2015 Challenge, Week 12 : ARCHITECTURE – WINDOWS LOOKING OUT

We sometimes think of Architectural photography as looking at a building from the outside. A great deal of Architectural engineering and design is often invested in giving a look from the inside to the outside. Windows and glass paneling connects us with the outside world, illuminating the indoors and often enhancing its appearance

Coit Tower City View

Not all windows have glass panes. Many older structures in Europe and the Middle-East have but openings carved out of the structure and protected by shutters when necessary. I find it connects us better with the world outside our four walls.

NYC Window View (a la Edward Hopper)

Not all windows give us the dream view we’re all contemplating. For some it’s but the hustle and bustle of urban life. This New York City hotel Room view is the perfect example.

Pier Window

Even this abandoned building on the peer has a dream view through it’s industrial windows that is the envy of many Malibu homes.

I'm a young one stuck in the thoughts of an old one's head. (205)

You can add portraiture to your architectural image thus enhancing the sense of being and of welfare.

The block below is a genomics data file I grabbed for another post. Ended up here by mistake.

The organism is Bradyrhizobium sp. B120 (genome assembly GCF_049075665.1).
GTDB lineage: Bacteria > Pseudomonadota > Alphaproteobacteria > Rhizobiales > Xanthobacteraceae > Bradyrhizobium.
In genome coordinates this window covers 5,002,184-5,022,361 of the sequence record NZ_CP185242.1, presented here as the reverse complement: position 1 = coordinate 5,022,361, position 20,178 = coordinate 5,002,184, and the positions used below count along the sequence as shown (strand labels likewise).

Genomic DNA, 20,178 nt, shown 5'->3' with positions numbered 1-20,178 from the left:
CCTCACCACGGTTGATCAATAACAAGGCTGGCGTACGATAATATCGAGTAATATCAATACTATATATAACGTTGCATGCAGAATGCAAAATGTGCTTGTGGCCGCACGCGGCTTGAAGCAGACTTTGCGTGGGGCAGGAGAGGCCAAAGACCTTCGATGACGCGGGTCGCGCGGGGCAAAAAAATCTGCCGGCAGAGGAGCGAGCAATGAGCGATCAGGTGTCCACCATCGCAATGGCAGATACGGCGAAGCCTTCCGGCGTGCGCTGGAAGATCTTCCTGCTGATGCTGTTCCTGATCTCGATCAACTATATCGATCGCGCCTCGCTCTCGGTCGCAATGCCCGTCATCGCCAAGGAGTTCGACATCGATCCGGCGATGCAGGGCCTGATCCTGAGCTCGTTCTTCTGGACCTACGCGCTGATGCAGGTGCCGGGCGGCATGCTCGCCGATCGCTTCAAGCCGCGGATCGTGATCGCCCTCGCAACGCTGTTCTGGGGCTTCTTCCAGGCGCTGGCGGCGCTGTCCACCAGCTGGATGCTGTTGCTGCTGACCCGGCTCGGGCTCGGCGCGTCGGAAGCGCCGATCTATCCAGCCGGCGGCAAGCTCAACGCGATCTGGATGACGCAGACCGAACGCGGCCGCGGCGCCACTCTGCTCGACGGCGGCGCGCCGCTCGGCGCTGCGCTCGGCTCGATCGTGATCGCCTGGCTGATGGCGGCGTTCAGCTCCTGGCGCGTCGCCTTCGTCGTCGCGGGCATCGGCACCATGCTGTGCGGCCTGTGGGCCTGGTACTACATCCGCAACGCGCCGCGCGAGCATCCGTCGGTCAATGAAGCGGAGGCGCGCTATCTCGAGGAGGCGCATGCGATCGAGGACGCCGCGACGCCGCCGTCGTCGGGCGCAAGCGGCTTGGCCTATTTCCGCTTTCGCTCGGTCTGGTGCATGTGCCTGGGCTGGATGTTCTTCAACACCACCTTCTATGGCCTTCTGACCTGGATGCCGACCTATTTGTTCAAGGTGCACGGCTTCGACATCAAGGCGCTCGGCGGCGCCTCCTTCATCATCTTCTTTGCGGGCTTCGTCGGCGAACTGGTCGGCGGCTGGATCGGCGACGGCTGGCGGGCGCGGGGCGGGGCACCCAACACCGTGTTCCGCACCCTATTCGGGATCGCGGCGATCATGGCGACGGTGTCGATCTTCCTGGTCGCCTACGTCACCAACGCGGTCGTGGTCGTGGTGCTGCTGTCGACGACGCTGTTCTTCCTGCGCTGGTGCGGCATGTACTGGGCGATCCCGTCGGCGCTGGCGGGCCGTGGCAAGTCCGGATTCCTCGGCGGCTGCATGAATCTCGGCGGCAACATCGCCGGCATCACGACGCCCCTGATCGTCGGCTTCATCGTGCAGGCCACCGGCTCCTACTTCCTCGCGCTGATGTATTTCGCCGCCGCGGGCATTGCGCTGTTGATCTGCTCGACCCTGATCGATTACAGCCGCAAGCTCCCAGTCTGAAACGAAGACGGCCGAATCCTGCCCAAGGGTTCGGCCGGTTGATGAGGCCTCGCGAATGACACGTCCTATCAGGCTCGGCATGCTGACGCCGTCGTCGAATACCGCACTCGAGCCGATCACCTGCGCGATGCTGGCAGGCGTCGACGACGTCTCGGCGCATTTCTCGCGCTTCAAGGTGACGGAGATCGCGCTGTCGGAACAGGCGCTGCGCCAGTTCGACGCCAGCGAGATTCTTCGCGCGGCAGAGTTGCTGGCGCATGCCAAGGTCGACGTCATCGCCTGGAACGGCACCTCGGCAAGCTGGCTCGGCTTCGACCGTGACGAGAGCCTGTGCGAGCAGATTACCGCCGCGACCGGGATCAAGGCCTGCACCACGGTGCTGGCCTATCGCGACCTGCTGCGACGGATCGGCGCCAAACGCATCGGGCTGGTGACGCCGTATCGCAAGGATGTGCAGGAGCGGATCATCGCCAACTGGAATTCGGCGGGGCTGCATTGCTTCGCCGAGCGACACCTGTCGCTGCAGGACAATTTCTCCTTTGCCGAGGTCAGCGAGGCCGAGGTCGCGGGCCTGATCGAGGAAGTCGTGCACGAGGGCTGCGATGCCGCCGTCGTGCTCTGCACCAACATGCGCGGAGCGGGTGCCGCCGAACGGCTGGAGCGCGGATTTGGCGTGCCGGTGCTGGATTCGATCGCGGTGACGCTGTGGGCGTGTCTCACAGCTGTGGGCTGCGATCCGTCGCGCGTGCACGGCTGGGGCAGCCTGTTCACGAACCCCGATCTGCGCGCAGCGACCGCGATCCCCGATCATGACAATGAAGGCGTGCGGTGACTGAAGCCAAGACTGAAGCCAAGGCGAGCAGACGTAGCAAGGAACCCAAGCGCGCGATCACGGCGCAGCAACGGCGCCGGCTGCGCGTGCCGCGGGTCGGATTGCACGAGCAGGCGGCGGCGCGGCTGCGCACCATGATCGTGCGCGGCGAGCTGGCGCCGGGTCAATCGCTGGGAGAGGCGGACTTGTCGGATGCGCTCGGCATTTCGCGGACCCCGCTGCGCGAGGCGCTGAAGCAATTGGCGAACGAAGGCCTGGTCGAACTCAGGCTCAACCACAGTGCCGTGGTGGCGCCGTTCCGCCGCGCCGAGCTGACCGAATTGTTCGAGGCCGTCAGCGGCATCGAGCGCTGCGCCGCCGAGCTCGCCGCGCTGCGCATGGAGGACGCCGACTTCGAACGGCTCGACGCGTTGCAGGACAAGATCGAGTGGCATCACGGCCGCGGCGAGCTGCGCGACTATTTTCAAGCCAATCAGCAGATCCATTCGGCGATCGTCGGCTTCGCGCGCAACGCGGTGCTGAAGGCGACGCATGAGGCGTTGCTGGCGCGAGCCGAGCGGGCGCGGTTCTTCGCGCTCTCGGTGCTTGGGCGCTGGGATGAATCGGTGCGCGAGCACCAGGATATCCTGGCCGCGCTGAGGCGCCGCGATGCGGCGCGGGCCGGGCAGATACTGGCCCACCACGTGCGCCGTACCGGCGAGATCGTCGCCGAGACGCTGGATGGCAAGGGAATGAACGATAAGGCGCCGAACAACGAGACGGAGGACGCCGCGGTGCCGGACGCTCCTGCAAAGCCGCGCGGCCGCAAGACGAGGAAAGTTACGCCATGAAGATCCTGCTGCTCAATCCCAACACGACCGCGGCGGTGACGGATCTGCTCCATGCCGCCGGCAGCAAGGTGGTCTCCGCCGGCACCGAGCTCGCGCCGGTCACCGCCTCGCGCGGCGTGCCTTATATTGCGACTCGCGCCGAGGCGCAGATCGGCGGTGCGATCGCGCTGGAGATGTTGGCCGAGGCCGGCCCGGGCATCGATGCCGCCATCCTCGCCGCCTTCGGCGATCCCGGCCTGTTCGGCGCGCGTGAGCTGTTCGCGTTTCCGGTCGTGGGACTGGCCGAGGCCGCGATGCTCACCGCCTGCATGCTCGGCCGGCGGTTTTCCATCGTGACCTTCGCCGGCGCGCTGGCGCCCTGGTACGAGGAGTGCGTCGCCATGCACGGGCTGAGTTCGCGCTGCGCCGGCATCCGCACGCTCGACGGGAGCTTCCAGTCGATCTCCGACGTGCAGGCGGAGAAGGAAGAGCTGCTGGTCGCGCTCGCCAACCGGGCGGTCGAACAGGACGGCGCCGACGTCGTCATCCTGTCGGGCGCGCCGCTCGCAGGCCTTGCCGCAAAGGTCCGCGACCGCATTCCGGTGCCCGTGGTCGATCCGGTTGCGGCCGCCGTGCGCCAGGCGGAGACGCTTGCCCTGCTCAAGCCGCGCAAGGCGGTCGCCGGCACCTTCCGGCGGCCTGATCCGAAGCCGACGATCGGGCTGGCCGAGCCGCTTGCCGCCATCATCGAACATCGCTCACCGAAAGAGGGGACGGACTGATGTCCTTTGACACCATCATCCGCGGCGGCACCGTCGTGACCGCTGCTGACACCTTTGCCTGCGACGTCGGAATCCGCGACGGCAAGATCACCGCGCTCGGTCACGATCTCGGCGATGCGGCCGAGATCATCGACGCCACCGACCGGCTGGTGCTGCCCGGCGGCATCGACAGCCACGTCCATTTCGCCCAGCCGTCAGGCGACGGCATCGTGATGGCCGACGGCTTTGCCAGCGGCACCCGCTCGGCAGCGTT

Breakfast with a View
At times Photo-Realistic HDR techniques of two or more images are needed to fully capture the ambiance of a room. The brightly lit outdoor scene needs to be balanced with the poorly lit view of the room.

The rules are pretty simple:

  • Post one original (Your Image) shot each week per theme posted on this blog to Google+Facebook, or Flickr (or all three). Tag the photo #photochallenge.org or #photochallenge2015.
  • The shot should be a new shot you took for the current weekly theme, not something from your back catalog or someone else’s image.
  • Don’t leave home without your camera. Participating in the 2015 Photo Challenge is fun and easy.

About Steve Troletti

I’m a Location Scout, Editorial, Nature, Wildlife and Environmental Photographer based in Malibu, California. I specialize in Nature and Urban Nature photography including Infrared Landscapes. The Bulk of my work takes place in the Los Angeles, California area, Greater Montreal Region, Canada, Switzerland, France and Varese in Northern Italy.

Ethical wildlife photography is the main priority and focus of my work. A minimum disturbance of the animals, their habitat and the environment is my top priority. This applies as much to total wilderness areas as it does to urban nature environments.

Ongoing education of environmental issues and building awareness for the protection of wildlife and wilderness areas around the world is what drives me to document the beauty that surrounds us.

0 Replies to “2015 Challenge, Week 12 : ARCHITECTURE – WINDOWS LOOKING OUT”

  1. Pingback: Working on a new personal project – Looking Up Series | Blog — Jayson Oertel Photography • San Francisco • info@jaysonoertelphotography.com • (415) 728-2656

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